Evidence of lax security at USP Atlanta has been accumulating for years. Inadequate staffing gets blamed most often. However, numerous stories of rambunctious parties and nearly unlimited contraband implicate staff complicity. The same longtime employee said nobody would search incoming guards, who frequently carry large duffle bags and backpacks.
There is plenty of financial incentive, too. Inside the prison, a carton of cigarettes can be worth as much as $1,000. It is known that packages of methamphetamines were being hidden in various places within the facility’s structure itself, employees said, adding that these hiding places can be found all over the prison and have undermined infrastructure integrity. When employees would complain, they added, their concerns were ignored by top officials, including the warden.
“It was nearly impossible for me to do my job,” said the unidentified lieutenant.
In April 2021, shortly before the institution went on modified operations, a prisoner housed in the medium-security prison was charged with operating a drug-trafficking ring from his cell, distributing methamphetamines in coordination with Mexican drug cartels.
Another prisoner recorded a 49-minute-long murder confession in 2019, bragging that he had not been caught and broadcasting it on Facebook Live using a contraband cell phone.
At the minimum-security camp, a hole in the fence allowed prisoners to leave and bring back alcohol, cigarettes, drugs, food, and cell phones until one was caught in 2017. A new warden took over then. But a year later, prisoners were still leaving the camp to bring back illicit goods for parties.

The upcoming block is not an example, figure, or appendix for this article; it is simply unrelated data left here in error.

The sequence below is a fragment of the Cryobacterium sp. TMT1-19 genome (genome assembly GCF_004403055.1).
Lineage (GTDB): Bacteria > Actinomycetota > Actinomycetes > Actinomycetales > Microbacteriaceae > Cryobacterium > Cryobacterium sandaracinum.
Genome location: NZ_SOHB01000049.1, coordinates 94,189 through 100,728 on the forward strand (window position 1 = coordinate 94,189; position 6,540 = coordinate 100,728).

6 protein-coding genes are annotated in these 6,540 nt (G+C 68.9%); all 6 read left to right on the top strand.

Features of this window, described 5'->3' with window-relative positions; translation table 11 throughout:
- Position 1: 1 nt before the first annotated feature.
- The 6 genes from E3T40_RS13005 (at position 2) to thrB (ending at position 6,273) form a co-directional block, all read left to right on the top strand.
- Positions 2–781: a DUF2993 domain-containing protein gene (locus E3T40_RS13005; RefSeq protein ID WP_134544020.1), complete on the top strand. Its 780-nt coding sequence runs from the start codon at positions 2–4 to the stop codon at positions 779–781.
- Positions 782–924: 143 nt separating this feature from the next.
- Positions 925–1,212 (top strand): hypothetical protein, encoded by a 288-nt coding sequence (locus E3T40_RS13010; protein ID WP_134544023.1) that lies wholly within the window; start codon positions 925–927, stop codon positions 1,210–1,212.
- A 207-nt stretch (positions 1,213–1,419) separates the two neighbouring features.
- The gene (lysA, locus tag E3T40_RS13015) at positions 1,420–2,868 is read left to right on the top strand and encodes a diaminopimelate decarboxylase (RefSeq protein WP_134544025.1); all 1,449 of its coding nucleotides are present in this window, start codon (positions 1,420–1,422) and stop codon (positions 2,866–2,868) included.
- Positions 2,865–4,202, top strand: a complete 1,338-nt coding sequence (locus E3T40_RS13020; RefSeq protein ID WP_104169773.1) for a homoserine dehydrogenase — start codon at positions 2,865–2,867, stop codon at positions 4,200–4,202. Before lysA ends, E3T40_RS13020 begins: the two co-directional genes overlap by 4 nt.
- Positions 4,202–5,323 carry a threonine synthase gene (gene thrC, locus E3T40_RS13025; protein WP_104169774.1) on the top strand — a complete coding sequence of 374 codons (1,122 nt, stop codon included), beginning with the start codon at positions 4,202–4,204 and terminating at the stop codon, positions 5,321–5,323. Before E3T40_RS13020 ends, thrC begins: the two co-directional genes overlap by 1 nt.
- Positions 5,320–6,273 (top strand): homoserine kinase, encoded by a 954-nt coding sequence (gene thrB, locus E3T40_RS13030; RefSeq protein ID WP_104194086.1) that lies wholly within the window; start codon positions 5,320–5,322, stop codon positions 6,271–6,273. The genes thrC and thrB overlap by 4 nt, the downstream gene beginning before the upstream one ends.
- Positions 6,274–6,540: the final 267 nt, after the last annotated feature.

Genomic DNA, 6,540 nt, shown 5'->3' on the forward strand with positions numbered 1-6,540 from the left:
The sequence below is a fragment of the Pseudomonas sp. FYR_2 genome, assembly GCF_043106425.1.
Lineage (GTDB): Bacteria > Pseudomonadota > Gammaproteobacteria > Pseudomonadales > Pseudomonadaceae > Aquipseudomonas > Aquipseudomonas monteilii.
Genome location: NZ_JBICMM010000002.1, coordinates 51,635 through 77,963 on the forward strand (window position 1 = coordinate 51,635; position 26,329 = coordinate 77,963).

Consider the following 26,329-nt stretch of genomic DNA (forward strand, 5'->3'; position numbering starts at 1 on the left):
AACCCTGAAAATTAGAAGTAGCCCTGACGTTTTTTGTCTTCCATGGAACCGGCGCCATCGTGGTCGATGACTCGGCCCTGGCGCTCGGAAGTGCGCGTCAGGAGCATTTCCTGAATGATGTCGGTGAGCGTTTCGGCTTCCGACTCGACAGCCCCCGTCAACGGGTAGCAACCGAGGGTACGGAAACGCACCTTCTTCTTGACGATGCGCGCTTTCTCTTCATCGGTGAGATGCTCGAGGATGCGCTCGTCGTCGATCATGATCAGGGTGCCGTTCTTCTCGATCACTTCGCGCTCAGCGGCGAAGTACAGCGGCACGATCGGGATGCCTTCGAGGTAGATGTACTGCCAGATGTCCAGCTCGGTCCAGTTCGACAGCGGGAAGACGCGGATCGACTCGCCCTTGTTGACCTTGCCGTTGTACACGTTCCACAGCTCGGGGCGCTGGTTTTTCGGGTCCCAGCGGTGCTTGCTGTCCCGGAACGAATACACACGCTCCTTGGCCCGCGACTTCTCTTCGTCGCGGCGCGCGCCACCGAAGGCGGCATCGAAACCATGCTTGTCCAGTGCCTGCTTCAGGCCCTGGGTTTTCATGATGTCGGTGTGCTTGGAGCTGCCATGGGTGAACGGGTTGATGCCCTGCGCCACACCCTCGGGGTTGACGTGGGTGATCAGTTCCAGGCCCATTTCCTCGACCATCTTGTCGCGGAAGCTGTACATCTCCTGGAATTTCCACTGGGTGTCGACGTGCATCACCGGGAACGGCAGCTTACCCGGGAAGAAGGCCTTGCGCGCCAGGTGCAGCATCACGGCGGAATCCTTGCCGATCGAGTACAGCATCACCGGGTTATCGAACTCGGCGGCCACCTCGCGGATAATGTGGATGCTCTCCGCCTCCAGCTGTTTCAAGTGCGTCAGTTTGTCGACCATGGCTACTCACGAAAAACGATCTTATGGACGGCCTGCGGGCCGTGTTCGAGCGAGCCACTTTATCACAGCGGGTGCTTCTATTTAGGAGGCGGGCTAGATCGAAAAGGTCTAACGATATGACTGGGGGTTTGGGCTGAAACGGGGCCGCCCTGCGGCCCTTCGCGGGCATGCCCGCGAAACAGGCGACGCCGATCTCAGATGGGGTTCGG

In 2018 a former guard was convicted and sentenced to prison for accepting $3,500 in bribes to smuggle tobacco into USP-Atlanta. In 2014 another guard was charged with bringing a variety of drugs, including heroin, into the minimum-security camp. In 2011 prison physician Lewis Jackson was accused of molesting three prisoners he was supposed to be treating. One used a cell phone to make a recording of an incident, and Jackson admitted to the conduct.
On top of that, the prison recorded four prisoner deaths in less than a year between August 2020 and June 2021. Still, one employee complained on Facebook that BOP had “gone nuclear” by getting rid of so many USP Atlanta employees in its effort to root out corrupt staff. Others believe it was long overdue, including one employee who said on condition of anonymity for fear of retaliation, “We’ve been shouting from the rooftops for years and they didn’t do a damn thing. It’s been a long time coming.”
Prisoners are expected back at some point, according to an answer sheet provided to employees by BOP. The same answer sheet also said that “at this time” there are no plans to close USP Atlanta for good. However, many staff members will not be returning to work. In addition, an enormous amount of maintenance and repairs will be required to restore the 120-year-old facility to a safe and secure condition. So, who will do that? According to BOP: “The plan is to receive approximately 250 Low Security inmates to serve as work cadre for the USP.”
Source: Atlanta Journal Constitution, WAGA-TV